'GradleDeprecated',
       'OldTargetApi',
       'ShowToast',
       ...
] as String[]

Running Our Custom Lint Checks

We haven’t yet added our custom Lint checks to the CI server, so let’s do that now. Using your favorite version control tool, include the custom Lint .jar in the project repo. I’m going to name and locate our .jar as [PROJECT_ROOT]/lint_rules/lint.jar. To let Travis know about this .jar, we have to set the ANDROID_LINT_JARS environment variable.

We can reduce clutter in the build.gradle file by running Lint from within a shell script. The first thing we need to do is call that shell script from the travis.yml file:

language: android
jdk:
 - oraclejdk8
android:
 components:
...
script:
   - ./gradlew clean assembleDebug test
   - ./scripts/lint_script.sh

We can then set the environment variable and call the Lint Gradle task. Inside lint_script.sh:

# file name and relative path to custom lint rules
CUSTOM_LINT_FILE="lint_rules/lint.jar"

# set directory of custom lint .jar
export ANDROID_LINT_JARS=$(pwd)/$CUSTOM_LINT_FILE

# run lint
./gradlew clean lint

That’s all there is to it! Now all members of our team will have our custom Lint rules applied run when they trigger a Travis build. There’s no need for each team member to add the .jar file to ~./android/lint on a local machine and run Lint locally.

A Better Way to Reduce Lint Errors

Let’s be honest: This still takes a lot of time. We tried to reduce the number of existing Lint Issues on a project by running only a subset of Lint checks, but we found that we were still asking a lot from our team. Somebody had to take the time to fix all occurrences of a specific Issue and then add that Issue to the check list.

This isn’t very realistic. It would be nice if we could set the existing error (or warning) count as a threshold and bar team members from exceeding that threshold. It would be even nicer if the threshold would go down when somebody took the time to fix Lint errors or warnings. Luckily, I’ve written a script that does just that.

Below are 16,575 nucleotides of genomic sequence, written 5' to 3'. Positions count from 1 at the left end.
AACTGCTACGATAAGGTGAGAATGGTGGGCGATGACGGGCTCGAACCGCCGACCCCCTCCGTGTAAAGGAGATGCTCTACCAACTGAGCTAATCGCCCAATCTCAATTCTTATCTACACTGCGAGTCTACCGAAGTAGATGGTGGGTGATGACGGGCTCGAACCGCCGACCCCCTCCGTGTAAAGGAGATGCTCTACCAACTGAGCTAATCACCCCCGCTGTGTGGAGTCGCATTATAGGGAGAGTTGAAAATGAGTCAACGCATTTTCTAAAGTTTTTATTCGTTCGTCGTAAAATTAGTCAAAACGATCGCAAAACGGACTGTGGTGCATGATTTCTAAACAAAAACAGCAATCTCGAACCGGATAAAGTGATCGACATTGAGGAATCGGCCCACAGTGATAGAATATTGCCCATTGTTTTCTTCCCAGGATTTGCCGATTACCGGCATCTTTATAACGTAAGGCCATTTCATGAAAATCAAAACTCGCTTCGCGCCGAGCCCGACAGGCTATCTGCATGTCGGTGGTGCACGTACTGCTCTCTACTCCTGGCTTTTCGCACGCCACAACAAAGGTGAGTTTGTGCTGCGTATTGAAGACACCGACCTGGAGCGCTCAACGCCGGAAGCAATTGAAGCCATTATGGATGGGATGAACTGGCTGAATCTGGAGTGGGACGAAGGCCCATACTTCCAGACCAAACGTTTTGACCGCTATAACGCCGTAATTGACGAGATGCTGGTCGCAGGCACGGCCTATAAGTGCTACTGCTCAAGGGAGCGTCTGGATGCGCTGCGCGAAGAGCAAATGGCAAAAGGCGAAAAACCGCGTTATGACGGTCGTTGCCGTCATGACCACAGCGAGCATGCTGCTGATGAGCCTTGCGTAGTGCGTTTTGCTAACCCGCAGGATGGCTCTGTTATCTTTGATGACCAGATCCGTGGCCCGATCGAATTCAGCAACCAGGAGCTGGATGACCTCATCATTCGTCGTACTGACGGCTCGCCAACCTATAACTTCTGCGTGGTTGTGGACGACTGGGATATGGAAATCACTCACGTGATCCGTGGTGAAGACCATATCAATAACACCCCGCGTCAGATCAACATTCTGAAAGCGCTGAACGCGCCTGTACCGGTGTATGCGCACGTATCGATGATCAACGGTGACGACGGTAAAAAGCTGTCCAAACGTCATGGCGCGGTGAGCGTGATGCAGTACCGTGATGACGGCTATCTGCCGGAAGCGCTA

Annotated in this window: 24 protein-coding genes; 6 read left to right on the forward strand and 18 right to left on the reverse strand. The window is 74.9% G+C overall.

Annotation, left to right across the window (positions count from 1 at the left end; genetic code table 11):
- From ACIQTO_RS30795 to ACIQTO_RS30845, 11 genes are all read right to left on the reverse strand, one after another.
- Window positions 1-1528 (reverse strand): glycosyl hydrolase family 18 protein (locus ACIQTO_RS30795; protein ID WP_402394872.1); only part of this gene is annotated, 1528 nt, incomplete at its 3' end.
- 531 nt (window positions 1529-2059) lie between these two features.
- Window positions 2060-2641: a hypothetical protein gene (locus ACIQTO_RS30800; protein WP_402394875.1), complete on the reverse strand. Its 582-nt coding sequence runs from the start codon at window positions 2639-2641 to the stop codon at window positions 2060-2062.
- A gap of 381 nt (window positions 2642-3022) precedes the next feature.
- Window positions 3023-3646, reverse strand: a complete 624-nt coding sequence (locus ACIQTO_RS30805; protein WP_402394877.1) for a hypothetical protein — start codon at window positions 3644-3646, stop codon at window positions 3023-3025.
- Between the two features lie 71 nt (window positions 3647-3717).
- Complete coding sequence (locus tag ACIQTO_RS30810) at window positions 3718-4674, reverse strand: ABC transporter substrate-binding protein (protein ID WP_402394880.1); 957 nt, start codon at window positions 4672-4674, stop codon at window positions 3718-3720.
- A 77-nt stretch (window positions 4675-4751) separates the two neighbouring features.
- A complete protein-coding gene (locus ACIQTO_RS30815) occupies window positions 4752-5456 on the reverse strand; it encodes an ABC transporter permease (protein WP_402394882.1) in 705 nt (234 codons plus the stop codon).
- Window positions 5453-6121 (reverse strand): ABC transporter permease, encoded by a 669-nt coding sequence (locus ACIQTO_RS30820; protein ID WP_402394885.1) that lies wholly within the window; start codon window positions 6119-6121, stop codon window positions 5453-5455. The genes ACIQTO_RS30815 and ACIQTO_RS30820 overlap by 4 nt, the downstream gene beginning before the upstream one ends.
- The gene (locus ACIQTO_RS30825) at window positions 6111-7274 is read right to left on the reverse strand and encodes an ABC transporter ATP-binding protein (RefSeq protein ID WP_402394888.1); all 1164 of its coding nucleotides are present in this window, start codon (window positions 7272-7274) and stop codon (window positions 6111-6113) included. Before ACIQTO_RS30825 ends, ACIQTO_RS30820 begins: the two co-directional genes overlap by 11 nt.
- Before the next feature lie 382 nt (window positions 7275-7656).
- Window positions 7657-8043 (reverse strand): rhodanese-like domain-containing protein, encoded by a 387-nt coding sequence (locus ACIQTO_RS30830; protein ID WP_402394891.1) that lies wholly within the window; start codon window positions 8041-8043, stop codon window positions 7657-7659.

The script fits into an existing travis.yml file the same way we extracted Lint checks to lint_script.sh. The script will be run at every build, or wherever you choose to trigger it.

When you first add the script to a project, it will run all Lint checks, including your custom checks, and establish a “baseline” error or warning count. You will then be unable to exceed this count in future pull requests (or master merges, or wherever you call this script). Any developer who submits code that increases the error or warning count will cause the Travis build to fail. The Travis console will output:

$ ./scripts/lint-up.sh
======= starting Lint script ========
running Lint…
Ran lint on variant defaultFlavorDebug: 8 issues found
Ran lint on variant defaultFlavorRelease: 8 issues found
Wrote HTML report to file:/home/travis/build/.../lint-report.html
Wrote XML report to /home/travis/build/.../lint-results.xml
BUILD SUCCESSFUL

Total time: 1 mins 33.394 secs
found errors: 8
found warnings: 0
previous errors: 3
previous warnings: 0
FAIL: error count increased
The command "./scripts/lint-up.sh" exited with 1.

If a developer takes time to reduce the count, then a new baseline will be established. In this way, the total error and warning count will trend toward zero.

This is a great way to get Lint running on your existing project, instead of saying, “Next time we’ll add Lint from the beginning.” You can check out the script on Github. Happy Linting!